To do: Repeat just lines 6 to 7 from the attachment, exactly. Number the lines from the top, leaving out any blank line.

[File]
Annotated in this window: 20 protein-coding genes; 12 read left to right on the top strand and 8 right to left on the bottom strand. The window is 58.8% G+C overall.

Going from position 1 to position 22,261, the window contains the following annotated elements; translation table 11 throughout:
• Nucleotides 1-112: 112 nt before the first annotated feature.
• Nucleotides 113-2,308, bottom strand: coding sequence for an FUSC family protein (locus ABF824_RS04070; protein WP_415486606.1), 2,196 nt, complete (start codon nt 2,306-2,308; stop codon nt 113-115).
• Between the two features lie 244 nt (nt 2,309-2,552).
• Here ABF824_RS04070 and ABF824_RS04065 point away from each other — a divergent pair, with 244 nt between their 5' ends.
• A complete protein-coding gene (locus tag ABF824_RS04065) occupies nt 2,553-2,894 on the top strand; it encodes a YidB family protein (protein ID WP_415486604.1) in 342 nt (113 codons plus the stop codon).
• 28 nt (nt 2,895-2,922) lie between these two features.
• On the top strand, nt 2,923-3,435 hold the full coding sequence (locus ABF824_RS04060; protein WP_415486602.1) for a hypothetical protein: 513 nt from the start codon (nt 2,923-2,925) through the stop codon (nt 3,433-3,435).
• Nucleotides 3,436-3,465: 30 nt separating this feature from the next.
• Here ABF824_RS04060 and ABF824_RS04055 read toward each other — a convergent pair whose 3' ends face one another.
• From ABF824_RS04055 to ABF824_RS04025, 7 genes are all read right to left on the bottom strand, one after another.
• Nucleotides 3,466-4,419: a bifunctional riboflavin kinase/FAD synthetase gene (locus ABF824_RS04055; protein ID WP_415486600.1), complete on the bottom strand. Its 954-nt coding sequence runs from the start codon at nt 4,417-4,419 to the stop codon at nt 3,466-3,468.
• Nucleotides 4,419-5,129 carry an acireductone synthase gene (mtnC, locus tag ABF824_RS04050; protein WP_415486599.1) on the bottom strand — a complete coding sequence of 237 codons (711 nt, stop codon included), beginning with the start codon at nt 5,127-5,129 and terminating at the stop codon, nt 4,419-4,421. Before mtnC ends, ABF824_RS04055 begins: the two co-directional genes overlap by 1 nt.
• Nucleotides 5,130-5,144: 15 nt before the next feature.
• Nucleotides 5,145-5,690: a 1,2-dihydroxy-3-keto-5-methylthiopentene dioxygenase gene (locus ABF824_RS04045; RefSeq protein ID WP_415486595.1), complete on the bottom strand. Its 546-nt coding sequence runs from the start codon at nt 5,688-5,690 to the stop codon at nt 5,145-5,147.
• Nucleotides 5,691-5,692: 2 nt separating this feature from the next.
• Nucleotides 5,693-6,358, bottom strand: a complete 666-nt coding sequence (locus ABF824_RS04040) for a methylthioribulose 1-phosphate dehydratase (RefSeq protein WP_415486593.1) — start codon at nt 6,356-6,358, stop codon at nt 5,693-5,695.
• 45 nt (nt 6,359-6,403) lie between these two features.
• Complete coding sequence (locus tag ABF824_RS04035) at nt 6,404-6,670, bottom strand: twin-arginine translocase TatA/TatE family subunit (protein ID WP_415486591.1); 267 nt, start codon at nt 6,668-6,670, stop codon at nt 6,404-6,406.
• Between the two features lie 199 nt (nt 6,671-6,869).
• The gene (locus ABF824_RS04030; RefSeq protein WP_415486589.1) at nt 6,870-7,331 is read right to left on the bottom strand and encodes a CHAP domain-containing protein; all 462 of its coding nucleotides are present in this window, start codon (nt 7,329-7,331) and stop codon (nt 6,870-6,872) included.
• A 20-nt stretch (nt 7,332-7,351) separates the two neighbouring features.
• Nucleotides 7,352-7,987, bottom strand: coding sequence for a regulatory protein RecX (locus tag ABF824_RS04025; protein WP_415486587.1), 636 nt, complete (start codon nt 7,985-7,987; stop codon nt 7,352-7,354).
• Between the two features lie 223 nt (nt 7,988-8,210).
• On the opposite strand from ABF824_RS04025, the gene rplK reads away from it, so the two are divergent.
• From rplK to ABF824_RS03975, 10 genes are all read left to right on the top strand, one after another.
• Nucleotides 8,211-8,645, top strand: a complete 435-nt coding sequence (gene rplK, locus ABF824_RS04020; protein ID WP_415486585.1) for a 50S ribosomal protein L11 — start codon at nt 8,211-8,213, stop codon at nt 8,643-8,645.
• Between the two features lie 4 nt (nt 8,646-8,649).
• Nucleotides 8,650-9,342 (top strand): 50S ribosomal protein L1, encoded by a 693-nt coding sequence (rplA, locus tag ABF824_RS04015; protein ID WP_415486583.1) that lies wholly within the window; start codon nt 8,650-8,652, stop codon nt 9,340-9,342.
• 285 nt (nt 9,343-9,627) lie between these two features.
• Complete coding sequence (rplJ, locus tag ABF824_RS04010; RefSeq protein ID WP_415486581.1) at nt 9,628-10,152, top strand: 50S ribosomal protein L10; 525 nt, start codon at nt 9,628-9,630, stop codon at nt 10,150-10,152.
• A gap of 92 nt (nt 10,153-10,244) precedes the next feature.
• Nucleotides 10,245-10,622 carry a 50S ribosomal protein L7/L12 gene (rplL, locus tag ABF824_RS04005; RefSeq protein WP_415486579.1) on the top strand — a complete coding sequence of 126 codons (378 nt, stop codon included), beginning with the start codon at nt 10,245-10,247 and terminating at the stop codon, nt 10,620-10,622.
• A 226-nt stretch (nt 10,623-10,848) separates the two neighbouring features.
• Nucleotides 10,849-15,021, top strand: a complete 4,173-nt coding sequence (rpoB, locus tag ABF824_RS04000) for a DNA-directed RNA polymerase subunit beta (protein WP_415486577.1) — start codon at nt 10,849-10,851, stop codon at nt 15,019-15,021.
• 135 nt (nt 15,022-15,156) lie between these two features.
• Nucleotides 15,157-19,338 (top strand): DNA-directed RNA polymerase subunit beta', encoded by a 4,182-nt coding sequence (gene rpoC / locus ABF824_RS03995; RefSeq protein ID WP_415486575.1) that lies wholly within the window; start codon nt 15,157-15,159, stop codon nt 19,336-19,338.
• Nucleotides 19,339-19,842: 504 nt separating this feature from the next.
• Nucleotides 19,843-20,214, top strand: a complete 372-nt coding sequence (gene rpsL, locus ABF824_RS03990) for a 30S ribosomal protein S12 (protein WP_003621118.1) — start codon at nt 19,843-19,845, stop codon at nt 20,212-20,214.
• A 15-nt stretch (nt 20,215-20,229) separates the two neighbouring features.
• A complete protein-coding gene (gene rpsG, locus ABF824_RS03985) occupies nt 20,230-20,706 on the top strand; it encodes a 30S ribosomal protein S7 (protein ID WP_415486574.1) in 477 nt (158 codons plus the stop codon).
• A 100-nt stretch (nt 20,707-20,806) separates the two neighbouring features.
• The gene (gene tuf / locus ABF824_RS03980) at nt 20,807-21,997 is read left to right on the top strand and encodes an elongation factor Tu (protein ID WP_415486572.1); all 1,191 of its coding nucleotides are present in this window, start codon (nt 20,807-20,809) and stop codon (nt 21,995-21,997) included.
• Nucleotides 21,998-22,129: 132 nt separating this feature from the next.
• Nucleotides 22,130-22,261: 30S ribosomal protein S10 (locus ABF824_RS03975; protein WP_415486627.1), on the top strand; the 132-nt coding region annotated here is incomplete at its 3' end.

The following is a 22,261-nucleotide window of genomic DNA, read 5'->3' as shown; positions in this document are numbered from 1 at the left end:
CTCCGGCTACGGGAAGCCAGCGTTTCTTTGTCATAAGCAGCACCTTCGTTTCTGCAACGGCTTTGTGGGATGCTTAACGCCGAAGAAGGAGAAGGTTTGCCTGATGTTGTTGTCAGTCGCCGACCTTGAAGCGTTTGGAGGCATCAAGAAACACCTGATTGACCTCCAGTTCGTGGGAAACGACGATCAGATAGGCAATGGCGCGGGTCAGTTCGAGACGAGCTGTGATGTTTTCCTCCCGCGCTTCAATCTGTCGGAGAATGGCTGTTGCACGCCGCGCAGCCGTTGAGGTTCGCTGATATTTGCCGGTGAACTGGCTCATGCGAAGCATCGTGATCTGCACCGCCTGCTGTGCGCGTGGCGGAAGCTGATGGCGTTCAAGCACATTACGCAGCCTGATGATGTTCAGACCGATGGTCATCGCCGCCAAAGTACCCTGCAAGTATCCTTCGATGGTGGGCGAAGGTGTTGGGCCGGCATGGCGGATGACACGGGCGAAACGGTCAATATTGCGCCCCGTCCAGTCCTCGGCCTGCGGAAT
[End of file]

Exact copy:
• Here ABF824_RS04070 and ABF824_RS04065 point away from each other — a divergent pair, with 244 nt between their 5' ends.
• A complete protein-coding gene (locus tag ABF824_RS04065) occupies nt 2,553-2,894 on the top strand; it encodes a YidB family protein (protein ID WP_415486604.1) in 342 nt (113 codons plus the stop codon).